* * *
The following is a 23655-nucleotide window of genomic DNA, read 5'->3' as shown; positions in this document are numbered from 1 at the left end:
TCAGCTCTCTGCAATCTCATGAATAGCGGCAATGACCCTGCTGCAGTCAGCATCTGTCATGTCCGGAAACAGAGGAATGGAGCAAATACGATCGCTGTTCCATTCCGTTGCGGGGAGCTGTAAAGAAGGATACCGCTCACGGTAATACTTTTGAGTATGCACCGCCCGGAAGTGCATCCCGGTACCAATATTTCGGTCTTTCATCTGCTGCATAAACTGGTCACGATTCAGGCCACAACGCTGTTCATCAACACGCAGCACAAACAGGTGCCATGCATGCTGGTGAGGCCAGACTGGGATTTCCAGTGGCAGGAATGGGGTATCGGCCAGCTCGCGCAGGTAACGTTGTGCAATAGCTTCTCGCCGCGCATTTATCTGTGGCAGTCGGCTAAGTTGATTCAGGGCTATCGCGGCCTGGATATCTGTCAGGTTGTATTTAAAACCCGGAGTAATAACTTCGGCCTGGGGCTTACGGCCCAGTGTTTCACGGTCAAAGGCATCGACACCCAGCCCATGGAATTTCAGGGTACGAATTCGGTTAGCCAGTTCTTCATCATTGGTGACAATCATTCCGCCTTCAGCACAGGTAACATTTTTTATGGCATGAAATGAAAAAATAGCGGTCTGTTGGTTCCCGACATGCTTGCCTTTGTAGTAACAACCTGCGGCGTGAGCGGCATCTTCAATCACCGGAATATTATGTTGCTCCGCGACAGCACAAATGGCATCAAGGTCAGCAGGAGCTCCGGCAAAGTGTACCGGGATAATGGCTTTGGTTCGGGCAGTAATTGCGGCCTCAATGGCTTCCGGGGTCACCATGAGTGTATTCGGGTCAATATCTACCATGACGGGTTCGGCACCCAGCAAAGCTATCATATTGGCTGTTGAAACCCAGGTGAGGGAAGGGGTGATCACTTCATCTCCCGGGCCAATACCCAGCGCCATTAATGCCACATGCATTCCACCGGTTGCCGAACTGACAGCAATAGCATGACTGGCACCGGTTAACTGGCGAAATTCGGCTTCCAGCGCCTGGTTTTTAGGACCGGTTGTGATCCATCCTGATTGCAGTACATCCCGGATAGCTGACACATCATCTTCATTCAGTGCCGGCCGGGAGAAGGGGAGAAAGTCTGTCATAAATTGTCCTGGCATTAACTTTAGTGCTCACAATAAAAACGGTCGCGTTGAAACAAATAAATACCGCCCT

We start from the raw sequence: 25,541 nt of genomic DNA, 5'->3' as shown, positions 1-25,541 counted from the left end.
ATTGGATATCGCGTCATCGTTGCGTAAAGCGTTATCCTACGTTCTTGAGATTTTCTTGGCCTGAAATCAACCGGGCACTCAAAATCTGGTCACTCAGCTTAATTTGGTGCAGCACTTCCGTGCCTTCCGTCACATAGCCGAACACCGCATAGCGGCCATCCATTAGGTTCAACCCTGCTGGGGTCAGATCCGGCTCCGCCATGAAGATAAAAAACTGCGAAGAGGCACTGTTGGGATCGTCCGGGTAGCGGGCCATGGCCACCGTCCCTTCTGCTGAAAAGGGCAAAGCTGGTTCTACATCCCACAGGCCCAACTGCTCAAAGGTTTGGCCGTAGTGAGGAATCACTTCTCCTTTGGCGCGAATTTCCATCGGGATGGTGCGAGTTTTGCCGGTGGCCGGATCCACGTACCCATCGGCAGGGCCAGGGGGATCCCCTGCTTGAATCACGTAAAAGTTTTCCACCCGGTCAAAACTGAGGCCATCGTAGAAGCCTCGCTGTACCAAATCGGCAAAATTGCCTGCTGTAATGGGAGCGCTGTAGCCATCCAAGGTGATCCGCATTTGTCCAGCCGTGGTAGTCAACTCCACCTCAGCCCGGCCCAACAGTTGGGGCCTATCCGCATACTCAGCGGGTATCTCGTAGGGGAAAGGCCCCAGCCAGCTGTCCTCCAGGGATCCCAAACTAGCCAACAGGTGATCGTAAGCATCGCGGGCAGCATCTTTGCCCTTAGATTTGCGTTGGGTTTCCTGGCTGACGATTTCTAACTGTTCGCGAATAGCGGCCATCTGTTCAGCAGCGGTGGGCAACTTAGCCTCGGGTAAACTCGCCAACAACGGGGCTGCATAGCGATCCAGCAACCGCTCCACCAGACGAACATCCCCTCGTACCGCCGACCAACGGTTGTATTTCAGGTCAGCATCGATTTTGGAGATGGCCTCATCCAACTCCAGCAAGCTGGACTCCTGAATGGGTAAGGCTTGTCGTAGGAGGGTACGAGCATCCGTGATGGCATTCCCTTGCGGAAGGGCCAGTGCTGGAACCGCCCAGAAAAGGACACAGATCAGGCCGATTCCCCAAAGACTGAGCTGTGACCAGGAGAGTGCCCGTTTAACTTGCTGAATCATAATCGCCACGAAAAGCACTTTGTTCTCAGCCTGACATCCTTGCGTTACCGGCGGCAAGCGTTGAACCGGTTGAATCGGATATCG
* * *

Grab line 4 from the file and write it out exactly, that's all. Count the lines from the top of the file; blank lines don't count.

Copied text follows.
ATTGGATATCGCGTCATCGTTGCGTAAAGCGTTATCCTACGTTCTTGAGATTTTCTTGGCCTGAAATCAACCGGGCACTCAAAATCTGGTCACTCAGCTTAATTTGGTGCAGCACTTCCGTGCCTTCCGTCACATAGCCGAACACCGCATAGCGGCCATCCATTAGGTTCAACCCTGCTGGGGTCAGATCCGGCTCCGCCATGAAGATAAAAAACTGCGAAGAGGCACTGTTGGGATCGTCCGGGTAGCGGGCCATGGCCACCGTCCCTTCTGCTGAAAAGGGCAAAGCTGGTTCTACATCCCACAGGCCCAACTGCTCAAAGGTTTGGCCGTAGTGAGGAATCACTTCTCCTTTGGCGCGAATTTCCATCGGGATGGTGCGAGTTTTGCCGGTGGCCGGATCCACGTACCCATCGGCAGGGCCAGGGGGATCCCCTGCTTGAATCACGTAAAAGTTTTCCACCCGGTCAAAACTGAGGCCATCGTAGAAGCCTCGCTGTACCAAATCGGCAAAATTGCCTGCTGTAATGGGAGCGCTGTAGCCATCCAAGGTGATCCGCATTTGTCCAGCCGTGGTAGTCAACTCCACCTCAGCCCGGCCCAACAGTTGGGGCCTATCCGCATACTCAGCGGGTATCTCGTAGGGGAAAGGCCCCAGCCAGCTGTCCTCCAGGGATCCCAAACTAGCCAACAGGTGATCGTAAGCATCGCGGGCAGCATCTTTGCCCTTAGATTTGCGTTGGGTTTCCTGGCTGACGATTTCTAACTGTTCGCGAATAGCGGCCATCTGTTCAGCAGCGGTGGGCAACTTAGCCTCGGGTAAACTCGCCAACAACGGGGCTGCATAGCGATCCAGCAACCGCTCCACCAGACGAACATCCCCTCGTACCGCCGACCAACGGTTGTATTTCAGGTCAGCATCGATTTTGGAGATGGCCTCATCCAACTCCAGCAAGCTGGACTCCTGAATGGGTAAGGCTTGTCGTAGGAGGGTACGAGCATCCGTGATGGCATTCCCTTGCGGAAGGGCCAGTGCTGGAACCGCCCAGAAAAGGACACAGATCAGGCCGATTCCCCAAAGACTGAGCTGTGACCAGGAGAGTGCCCGTTTAACTTGCTGAATCATAATCGCCACGAAAAGCACTTTGTTCTCAGCCTGACATCCTTGCGTTACCGGCGGCAAGCGTTGAACCGGTTGAATCGGATATCG